A man has been released without charge by police investigating the killing of Robert McCartney in Belfast.
Robert McCartney, 33, was killed near Belfast city centre
It is understood he had handed himself in at Musgrave Street PSNI station and was accompanied by his solicitor.
On Friday the IRA said it had expelled three of its members over suspected involvement in the killing, which followed a row in a bar in the city.
The McCartney family have welcomed the expulsions, but have also said the move does not go far enough.
The 33-year-old father of two died in hospital after being stabbed.
Mr McCartney's sister Catherine, said all of those involved in the killing should now come forward.
Mr McCartney's sisters called on all those involved to come forward
"The IRA investigation was carried out behind closed doors therefore we are not accepting or confirming that outline," she said.
"The only way the family will know the truth is if we can hear witnesses' statements in a court.
"We believed that between 12 and 20 people were involved in the events of that night. Not all of them, we understand, were IRA members but we want all people to be encouraged or persuaded or to hand themselves in."
Sinn Fein leader Gerry Adams also said that if he had witnessed the murder he would give evidence in court.
Mr Adams said "any self respecting republican" had a responsibility to come forward if they witnessed the fatal assault.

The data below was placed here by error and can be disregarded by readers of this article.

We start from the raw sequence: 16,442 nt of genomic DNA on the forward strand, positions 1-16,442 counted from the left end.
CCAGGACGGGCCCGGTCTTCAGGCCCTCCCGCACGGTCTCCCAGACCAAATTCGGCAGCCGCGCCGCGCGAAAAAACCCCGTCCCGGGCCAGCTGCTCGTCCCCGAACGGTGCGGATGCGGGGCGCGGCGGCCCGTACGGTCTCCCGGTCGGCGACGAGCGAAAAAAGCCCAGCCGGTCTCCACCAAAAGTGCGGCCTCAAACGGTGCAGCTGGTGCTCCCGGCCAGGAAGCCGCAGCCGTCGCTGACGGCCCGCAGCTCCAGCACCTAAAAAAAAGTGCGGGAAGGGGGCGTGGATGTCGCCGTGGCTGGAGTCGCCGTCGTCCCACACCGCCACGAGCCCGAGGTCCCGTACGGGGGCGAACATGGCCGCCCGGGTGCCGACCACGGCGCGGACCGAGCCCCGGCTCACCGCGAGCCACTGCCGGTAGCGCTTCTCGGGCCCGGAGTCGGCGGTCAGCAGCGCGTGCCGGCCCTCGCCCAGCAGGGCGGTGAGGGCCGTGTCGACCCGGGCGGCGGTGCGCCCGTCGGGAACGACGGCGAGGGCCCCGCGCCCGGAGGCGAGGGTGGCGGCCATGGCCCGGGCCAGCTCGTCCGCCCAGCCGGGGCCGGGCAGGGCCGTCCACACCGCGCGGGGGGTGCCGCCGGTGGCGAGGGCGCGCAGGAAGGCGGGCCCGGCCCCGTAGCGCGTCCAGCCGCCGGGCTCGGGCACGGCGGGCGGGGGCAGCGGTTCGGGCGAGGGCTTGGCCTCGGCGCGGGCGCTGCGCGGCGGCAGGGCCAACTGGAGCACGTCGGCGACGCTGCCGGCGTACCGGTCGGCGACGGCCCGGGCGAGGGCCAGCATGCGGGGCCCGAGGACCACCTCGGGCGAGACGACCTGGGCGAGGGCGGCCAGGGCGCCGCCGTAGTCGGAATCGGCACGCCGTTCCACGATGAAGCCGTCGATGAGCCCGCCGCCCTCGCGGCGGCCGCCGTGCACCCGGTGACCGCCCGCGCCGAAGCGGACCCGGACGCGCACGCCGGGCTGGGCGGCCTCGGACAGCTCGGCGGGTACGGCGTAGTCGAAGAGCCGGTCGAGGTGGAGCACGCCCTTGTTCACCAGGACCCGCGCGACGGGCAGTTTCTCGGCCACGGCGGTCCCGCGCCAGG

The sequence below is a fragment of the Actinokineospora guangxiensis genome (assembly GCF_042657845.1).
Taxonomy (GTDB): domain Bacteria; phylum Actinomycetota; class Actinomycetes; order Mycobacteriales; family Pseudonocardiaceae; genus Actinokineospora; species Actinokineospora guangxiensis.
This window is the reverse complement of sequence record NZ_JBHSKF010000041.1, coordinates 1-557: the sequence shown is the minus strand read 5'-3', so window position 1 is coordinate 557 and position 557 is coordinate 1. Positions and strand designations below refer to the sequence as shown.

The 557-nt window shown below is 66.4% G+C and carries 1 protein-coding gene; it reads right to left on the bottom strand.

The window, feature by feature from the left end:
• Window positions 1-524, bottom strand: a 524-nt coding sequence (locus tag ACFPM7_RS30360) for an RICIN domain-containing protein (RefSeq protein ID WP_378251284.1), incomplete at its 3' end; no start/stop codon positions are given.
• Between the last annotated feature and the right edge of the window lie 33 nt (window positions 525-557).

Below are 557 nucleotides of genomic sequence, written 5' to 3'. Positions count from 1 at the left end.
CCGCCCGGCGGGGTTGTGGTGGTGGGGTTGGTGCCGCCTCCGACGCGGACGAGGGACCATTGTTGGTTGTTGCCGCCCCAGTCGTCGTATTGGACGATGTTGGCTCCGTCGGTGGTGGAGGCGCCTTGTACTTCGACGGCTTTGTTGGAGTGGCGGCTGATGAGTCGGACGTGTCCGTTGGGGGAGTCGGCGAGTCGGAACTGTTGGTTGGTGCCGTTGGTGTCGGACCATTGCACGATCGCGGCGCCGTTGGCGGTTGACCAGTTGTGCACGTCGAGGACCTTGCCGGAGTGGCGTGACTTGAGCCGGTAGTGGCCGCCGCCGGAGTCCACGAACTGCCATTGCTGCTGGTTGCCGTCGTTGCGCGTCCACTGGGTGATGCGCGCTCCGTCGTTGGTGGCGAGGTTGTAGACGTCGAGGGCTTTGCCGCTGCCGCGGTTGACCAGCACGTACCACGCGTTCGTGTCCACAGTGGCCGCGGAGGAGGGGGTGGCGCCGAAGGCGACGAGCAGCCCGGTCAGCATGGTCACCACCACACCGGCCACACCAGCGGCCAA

"Had I found myself in Magennis's Bar and was caught up in these dreadful events, I would now be making myself available to the court as the McCartney family have asked," Mr Adams told the BBC's Today programme on Saturday.
"I say that mindful of all the difficulties that we have had trying to straighten out and get a proper judicial system and so on, but I think that this is such a serious situation."
The IRA said one of those expelled made a statement to a solicitor and called on the others to take responsibility.
Two of the men dismissed were described by the IRA as "high ranking volunteers".
The expulsions came after what the IRA called "an investigation" into last month's killing.
Mr Adams said those involved had a responsibility to come forward
DUP assembly member Ian Paisley Jnr said: "No one should be fooled by this diversionary tactic of a pretend purge of the IRA ranks.
"The statement only highlights the confusion that exists within the IRA who last week told us they were not involved in criminality and tonight pretend they have purged those who are criminals."
SDLP leader Mark Durkan said that, whilst he welcomes the IRA shift in position, he does not believe it will lead to justice being done in court.
"It was only through the challenge of the McCartney family that Sinn Fein has had to take a different track that comes a bit closer to the truth but doesn't come the whole way to justice," he said.
Ulster Unionist Sir Reg Empey said unless the expulsions were accompanied "by the names of the individuals involved in a way that will lead to police prosecution", the statement would be viewed as little other than "a cynical face-saving exercise".
The IRA statement came 24 hours after Mr Adams met the McCartney family.
The family had accused republicans of pressuring witnesses not to talk, although they welcomed an earlier IRA statement urging his killers to come forward.
Mr Adams described the meeting as "constructive".
"There is an onus on us to do everything we can to bring closure to this family," he said.